Eight of 10 Malala attackers were allowed to walk free

Source says trial was a tactic to get media pressure away from the Malala case


In a startling revelation, eight of the 10 militants jailed for life over involvement in the 2012 near-fatal attack on Malala Yousafzai have been freed, media reports revealed on Friday.  

“It was the court’s decision to frame charges against two of the 10 accused and release eight others,” security officials said, refuting claims that attackers in Malala’s case were released as part of a deal.

Speaking to The Express Tribune, Regional Police Officer (RPO) Maland Division, Azad Khan, said, “An anti-terrorism court had sentenced two attackers, lIsarur Rehman and Izharullah, to life imprisonment, the rest of the eight alleged attackers Shaukat, Irfan, Suleman, Bilal, Zafar Ali, Arafat, Ikran and Adnan were set free.”

The courts are free to make their decisions, the police official said.

“The case was not hidden and its details were all on the record of the judiciary,” he added, claiming the attackers might have been released because the decision of the court must have reached the jail administration.

Confirming his statement, District Police Officer (DPO) Saleem Marwat said that the judiciary made its decision and there were no covert deals.

“The two attackers charged were sent in District Haripur jail and were serving their sentence,” he added.

Citing senior security sources, the Daily Mirror reported that the prison sentences for the 10 accused were "a tactic to get the media pressure away from the Malala case, because the whole world wanted convictions for the crime."

“Only two of those accused of being behind the plot to assassinate the schoolgirl, who spoke out against Taliban oppression of female education, are serving the 25 years the authorities claimed the whole gang were given,” the Daily Mirror claimed.

Muneer Ahmed, a spokesperson for the Pakistani High Commission in London, said on Friday that the eight men were acquitted because of a lack of evidence.

Ahmed claimed that the original court judgement made it clear only two men had been convicted and blamed the confusion on misreporting.

Read: 10 Malala attackers jailed for life

The Daily Mirror's source added, “The trial had absolutely no credibility as nobody was there to witness it but a public prosecutor, a judge, the army and the accused.”

“But the truth is that, whether these acquitted men were involved or not in the Malala shooting, the public has been lied to,” the source alleged.

Further, the source said, "Ten men are not behind bars for the crime, as the Pakistani authorities would have us believe. That is a big lie.”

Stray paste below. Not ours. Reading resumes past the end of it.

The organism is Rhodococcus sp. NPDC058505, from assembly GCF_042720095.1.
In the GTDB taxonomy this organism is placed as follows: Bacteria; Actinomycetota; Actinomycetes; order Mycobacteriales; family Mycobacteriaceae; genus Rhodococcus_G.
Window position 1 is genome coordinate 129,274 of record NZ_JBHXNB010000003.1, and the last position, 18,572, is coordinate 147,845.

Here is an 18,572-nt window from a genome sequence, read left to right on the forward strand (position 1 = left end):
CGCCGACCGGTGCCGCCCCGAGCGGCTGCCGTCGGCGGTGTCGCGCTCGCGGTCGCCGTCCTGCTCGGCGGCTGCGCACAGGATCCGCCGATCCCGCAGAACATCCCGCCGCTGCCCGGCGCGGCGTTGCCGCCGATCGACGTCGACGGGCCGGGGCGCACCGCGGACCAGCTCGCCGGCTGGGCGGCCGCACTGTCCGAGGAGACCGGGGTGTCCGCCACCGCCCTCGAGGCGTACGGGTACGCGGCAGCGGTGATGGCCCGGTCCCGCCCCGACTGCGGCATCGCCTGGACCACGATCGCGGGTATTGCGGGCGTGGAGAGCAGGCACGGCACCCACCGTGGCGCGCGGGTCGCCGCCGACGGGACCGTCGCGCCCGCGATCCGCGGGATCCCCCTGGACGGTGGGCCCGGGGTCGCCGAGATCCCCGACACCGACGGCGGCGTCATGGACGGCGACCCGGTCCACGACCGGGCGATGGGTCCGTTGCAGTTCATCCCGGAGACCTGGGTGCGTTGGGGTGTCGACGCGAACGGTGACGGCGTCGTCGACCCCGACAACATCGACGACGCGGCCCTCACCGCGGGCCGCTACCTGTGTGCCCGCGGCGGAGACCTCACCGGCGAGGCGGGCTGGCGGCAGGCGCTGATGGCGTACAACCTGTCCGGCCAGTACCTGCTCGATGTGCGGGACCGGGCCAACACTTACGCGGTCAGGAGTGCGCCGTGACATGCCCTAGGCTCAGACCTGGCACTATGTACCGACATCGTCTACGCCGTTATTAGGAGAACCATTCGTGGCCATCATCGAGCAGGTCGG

Read: Malala Yousafzai’s attackers arrested: DG ISPR

A security source told the BBC, the trial was held at a military facility rather than a court and was shrouded in secrecy.

"The authorities did not make the judgement available at any stage, nor did they correct the reports over the past two months that 10 men had been convicted," BBC reported.

The announcement of the convictions in April took many by surprise as no one was aware the trial was taking place. Further, authorities did not say when and where the men had been arrested or how they were linked to the attack, or explain the charges against them.

Ten militants involved in the 2012 near-fatal attack on Nobel laureate Malala Yousafzai were jailed for 25 years each by an anti-terrorism court in Swat on April 30. ATC Mingora Judge Muhammad Amin Kondi sentenced all the militants to life imprisonment for planning and shooting the teenage education activist in an attack that had triggered a global outcry.

The convicted militants – identified as Zafar Iqbal, Adnan, Salman, Irfan, Hazrat Bilal, Izhar, Zafar Ali, Shaukat Ali, Ikram and Israr Rehman – were arrested in September last year during raids in the Nawakaley, Ningolai and Fizagat areas of Swat.

The militants admitted TTP chief Mullah Fazlullah had masterminded the attack on Malala, which also left her  two friends, Shazia Ramzan and Kainat Riaz, injured, according to the military.


globalobserver | 6 years ago | Reply This raises the question as to whether the Malala attackers were agents of the Deep State.
Ashraf | 6 years ago | Reply The so-called "arrests" were a sham to begin with. Not one photo surfaced. When authorities start to behave like a mob, there is no hope.
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